Twelve questions
Sarah Stuart poses 12 questions to well-known faces

Twelve Questions: C.K. Stead

C.K. (Karl) Stead, ONZ, has been called New Zealand's greatest living writer - and also our most controversial. His new book of poetry, The Yellow Buoy, was launched last night.

C.K. Stead: I don't think I'm in the least snobbish about this, but I'm a realist, and an elitist. Photo / Brett Phibbs
C.K. Stead: I don't think I'm in the least snobbish about this, but I'm a realist, and an elitist. Photo / Brett Phibbs

1. Is poetry the most satisfying of your writerly arts?

Yes, it's what makes the greatest demands, gives the greatest feeling of satisfaction when it goes well, and disappointment, or emptiness, when you have periods of drought.

2. Is its small audience a source of frustration?

Not at all. Either Keats or Milton said he wanted "fit audience, though few". And the other (whichever it was) said he wanted to leave "great verse unto a little clan". And Auden said "our readers may be few, but at least they can rune". I write for real readers, not for "everyone". I don't think I'm in the least snobbish about this, but I'm a realist, and an elitist.

3. As a young man you were a protege of Frank Sargeson: which young writers would you consider proteges of yours?

Well, Greg O'Brien, Andrew Johnstone and Chris Price - all successful poets now - were in the Creative Writing class I ran in my last three years at Auckland University, so I suppose there's a sense in which I could claim them.

But would they want that? Only they could say.

4. You joined the Labour Party aged 7 - what's your view on its current state of health?

I was (and am) a great admirer of Helen Clark and still support the Labour Party, and I'm generally "left-liberal", further left of the party on many issues, wishing it was more radical, less cautious, less pragmatic, though I know politics is the art of the possible. The Greens have lost most of their earlier dope-smoking dottiness and now often appear as another party of smart ideas and sound policy, so I think a Labour-Green coalition would be good for us. I find it really dumb that a population which didn't want public assets sold elected a Government committed to selling them.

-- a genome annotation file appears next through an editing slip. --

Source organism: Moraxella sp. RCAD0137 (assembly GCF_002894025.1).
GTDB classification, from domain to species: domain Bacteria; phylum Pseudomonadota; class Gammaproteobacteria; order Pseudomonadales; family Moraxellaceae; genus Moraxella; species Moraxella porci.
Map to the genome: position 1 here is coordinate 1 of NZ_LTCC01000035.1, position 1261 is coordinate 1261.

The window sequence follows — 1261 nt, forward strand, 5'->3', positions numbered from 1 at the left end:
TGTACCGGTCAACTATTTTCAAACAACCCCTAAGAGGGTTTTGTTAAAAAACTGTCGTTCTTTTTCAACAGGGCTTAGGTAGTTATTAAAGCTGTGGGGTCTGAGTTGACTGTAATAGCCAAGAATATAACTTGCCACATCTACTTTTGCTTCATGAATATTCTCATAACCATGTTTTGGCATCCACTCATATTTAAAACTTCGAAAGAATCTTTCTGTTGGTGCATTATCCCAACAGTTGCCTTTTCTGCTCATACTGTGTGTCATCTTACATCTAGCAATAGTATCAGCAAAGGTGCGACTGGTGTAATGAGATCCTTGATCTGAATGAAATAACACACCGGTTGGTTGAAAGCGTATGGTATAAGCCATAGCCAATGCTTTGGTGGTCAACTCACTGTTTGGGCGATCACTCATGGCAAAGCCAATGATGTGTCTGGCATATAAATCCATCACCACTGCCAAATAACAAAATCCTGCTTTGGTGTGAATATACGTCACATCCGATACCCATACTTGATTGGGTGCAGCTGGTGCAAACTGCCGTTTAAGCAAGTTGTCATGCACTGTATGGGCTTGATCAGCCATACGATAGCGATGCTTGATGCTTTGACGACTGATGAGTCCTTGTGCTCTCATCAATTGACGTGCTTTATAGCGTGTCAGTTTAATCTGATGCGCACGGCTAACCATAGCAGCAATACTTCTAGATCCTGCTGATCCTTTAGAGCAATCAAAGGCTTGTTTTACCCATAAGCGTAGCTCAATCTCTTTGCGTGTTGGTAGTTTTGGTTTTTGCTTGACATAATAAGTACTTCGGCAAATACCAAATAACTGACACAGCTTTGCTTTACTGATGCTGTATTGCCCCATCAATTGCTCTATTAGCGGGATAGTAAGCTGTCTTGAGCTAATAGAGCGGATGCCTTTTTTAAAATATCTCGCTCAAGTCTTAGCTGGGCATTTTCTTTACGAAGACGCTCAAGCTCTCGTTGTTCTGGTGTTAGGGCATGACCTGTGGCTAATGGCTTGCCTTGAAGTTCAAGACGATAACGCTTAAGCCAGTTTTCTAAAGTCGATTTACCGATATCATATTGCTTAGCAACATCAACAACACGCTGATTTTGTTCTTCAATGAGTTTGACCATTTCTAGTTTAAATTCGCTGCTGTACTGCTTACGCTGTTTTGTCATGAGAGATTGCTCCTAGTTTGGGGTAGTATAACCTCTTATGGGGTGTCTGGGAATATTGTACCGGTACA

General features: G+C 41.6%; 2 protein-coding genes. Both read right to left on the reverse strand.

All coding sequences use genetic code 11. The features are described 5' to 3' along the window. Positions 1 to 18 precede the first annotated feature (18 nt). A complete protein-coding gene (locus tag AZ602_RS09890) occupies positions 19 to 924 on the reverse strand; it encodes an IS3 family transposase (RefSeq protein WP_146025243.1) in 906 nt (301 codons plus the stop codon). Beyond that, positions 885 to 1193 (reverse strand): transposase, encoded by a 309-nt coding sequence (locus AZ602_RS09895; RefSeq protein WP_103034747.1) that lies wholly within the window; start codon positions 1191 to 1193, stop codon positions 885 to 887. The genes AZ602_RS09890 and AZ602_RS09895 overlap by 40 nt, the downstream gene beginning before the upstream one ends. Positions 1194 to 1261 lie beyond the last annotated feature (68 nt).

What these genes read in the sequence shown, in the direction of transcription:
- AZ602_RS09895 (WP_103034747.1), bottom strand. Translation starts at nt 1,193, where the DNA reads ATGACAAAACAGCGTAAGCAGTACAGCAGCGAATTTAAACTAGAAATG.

5. It seems a while since your last literary feud. Are you going soft in your old age?

Oh there's a wee scrap in the new book if anyone is keen to hunt for such things.

6. Did you ever reconcile with Keri Hulme?

Did she reconcile with me? I never had any grudge against Keri. I said The Bone People was a work of genius but I found the nature of her focus on violence against the child troubling; and I also questioned (unforgivably, it seemed) whether only one of eight great-grandparents, a Maori, was enough for her to qualify for a prize that was for writing by Maori. It's a long time ago, and one has learned to accept the conventional wisdom that this was a question I should not have asked - though it must have lurked, unspoken, in many minds. The real question about Keri is when will she stop murmuring imprecations on line and produce another novel?

7. What compelled you recently to speak out about Justice Binnie's review of the David Bain case?

It seemed to me such an injustice was being done to the father, Robin, who was being used as a posthumous lever to get the son off the hook. And I thought Joe Karam had not done David any favours.

8. Is there a novel in that ongoing drama?

Certainly, but I won't be the person to write it.

9. What's the most surprising thing about being 80?

Being 80 is the surprise - the fact of having survived so long.

10. What's your favourite lowbrow pursuit?

Is swimming low-brow? I'm addicted to that. And to movies - not just art-house stuff (including French and Italian) which I love, but thrillers, especially if they can be done without an interminable and unbelievable car chase.

11. What, in your opinion, is the most over-rated aspect of modern life?

Modern life at its worst is four people, two couples, around a table having coffee (with a glass of water of course), each of them reading text messages on a cellphone, and occasionally looking up to tell the others what he/she is finding there.

12. You've written about the stroke you suffered and how it left you terrified you wouldn't be able to read or write again. If that happened again tomorrow, what's the thing you would most like to say today?

Make sure the plug is pulled on the life-support. And thank you for having me.

- NZ Herald

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